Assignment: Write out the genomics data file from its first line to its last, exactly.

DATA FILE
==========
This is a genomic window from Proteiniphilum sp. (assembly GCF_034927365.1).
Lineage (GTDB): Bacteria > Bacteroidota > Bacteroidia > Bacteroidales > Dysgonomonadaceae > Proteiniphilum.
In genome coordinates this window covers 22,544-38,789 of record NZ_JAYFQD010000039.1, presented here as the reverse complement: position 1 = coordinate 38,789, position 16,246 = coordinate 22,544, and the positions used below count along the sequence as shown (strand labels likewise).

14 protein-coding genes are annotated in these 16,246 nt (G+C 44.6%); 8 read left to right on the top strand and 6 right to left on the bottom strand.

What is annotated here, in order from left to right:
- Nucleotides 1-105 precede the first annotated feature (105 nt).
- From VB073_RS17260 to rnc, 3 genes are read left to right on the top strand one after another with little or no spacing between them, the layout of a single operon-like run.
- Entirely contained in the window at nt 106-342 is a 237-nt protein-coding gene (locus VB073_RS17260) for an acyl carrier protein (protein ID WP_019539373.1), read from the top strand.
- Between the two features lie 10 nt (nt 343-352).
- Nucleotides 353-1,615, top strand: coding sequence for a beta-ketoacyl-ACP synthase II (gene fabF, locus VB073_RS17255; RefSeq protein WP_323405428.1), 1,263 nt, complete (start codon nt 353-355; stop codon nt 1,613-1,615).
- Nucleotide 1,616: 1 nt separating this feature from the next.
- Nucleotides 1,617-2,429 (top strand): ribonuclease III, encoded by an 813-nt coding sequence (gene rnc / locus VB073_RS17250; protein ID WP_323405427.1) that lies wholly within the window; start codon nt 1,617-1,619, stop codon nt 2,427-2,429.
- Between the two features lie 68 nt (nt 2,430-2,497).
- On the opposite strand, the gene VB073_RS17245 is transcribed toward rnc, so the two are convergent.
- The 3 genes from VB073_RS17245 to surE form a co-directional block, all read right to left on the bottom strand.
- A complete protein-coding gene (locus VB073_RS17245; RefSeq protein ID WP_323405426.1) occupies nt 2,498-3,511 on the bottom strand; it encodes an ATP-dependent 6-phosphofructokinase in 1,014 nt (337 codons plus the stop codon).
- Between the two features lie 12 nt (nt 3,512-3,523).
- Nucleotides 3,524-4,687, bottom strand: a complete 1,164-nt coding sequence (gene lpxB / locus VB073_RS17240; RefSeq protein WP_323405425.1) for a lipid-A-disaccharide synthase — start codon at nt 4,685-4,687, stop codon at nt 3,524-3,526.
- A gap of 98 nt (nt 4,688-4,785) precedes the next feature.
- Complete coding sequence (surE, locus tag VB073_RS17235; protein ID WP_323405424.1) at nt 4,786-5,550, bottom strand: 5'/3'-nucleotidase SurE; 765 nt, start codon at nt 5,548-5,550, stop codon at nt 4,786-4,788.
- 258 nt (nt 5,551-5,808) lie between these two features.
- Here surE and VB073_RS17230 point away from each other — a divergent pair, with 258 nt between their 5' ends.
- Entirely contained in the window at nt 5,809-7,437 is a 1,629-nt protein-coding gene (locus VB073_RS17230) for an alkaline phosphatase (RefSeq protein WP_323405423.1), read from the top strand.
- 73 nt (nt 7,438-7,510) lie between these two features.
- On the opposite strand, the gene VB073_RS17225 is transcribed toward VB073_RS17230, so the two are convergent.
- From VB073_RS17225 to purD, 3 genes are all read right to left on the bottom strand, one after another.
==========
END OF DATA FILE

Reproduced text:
This is a genomic window from Proteiniphilum sp. (assembly GCF_034927365.1).
Lineage (GTDB): Bacteria > Bacteroidota > Bacteroidia > Bacteroidales > Dysgonomonadaceae > Proteiniphilum.
In genome coordinates this window covers 22,544-38,789 of record NZ_JAYFQD010000039.1, presented here as the reverse complement: position 1 = coordinate 38,789, position 16,246 = coordinate 22,544, and the positions used below count along the sequence as shown (strand labels likewise).

14 protein-coding genes are annotated in these 16,246 nt (G+C 44.6%); 8 read left to right on the top strand and 6 right to left on the bottom strand.

What is annotated here, in order from left to right:
- Nucleotides 1-105 precede the first annotated feature (105 nt).
- From VB073_RS17260 to rnc, 3 genes are read left to right on the top strand one after another with little or no spacing between them, the layout of a single operon-like run.
- Entirely contained in the window at nt 106-342 is a 237-nt protein-coding gene (locus VB073_RS17260) for an acyl carrier protein (protein ID WP_019539373.1), read from the top strand.
- Between the two features lie 10 nt (nt 343-352).
- Nucleotides 353-1,615, top strand: coding sequence for a beta-ketoacyl-ACP synthase II (gene fabF, locus VB073_RS17255; RefSeq protein WP_323405428.1), 1,263 nt, complete (start codon nt 353-355; stop codon nt 1,613-1,615).
- Nucleotide 1,616: 1 nt separating this feature from the next.
- Nucleotides 1,617-2,429 (top strand): ribonuclease III, encoded by an 813-nt coding sequence (gene rnc / locus VB073_RS17250; protein ID WP_323405427.1) that lies wholly within the window; start codon nt 1,617-1,619, stop codon nt 2,427-2,429.
- Between the two features lie 68 nt (nt 2,430-2,497).
- On the opposite strand, the gene VB073_RS17245 is transcribed toward rnc, so the two are convergent.
- The 3 genes from VB073_RS17245 to surE form a co-directional block, all read right to left on the bottom strand.
- A complete protein-coding gene (locus VB073_RS17245; RefSeq protein ID WP_323405426.1) occupies nt 2,498-3,511 on the bottom strand; it encodes an ATP-dependent 6-phosphofructokinase in 1,014 nt (337 codons plus the stop codon).
- Between the two features lie 12 nt (nt 3,512-3,523).
- Nucleotides 3,524-4,687, bottom strand: a complete 1,164-nt coding sequence (gene lpxB / locus VB073_RS17240; RefSeq protein WP_323405425.1) for a lipid-A-disaccharide synthase — start codon at nt 4,685-4,687, stop codon at nt 3,524-3,526.
- A gap of 98 nt (nt 4,688-4,785) precedes the next feature.
- Complete coding sequence (surE, locus tag VB073_RS17235; protein ID WP_323405424.1) at nt 4,786-5,550, bottom strand: 5'/3'-nucleotidase SurE; 765 nt, start codon at nt 5,548-5,550, stop codon at nt 4,786-4,788.
- 258 nt (nt 5,551-5,808) lie between these two features.
- Here surE and VB073_RS17230 point away from each other — a divergent pair, with 258 nt between their 5' ends.
- Entirely contained in the window at nt 5,809-7,437 is a 1,629-nt protein-coding gene (locus VB073_RS17230) for an alkaline phosphatase (RefSeq protein WP_323405423.1), read from the top strand.
- 73 nt (nt 7,438-7,510) lie between these two features.
- On the opposite strand, the gene VB073_RS17225 is transcribed toward VB073_RS17230, so the two are convergent.
- From VB073_RS17225 to purD, 3 genes are all read right to left on the bottom strand, one after another.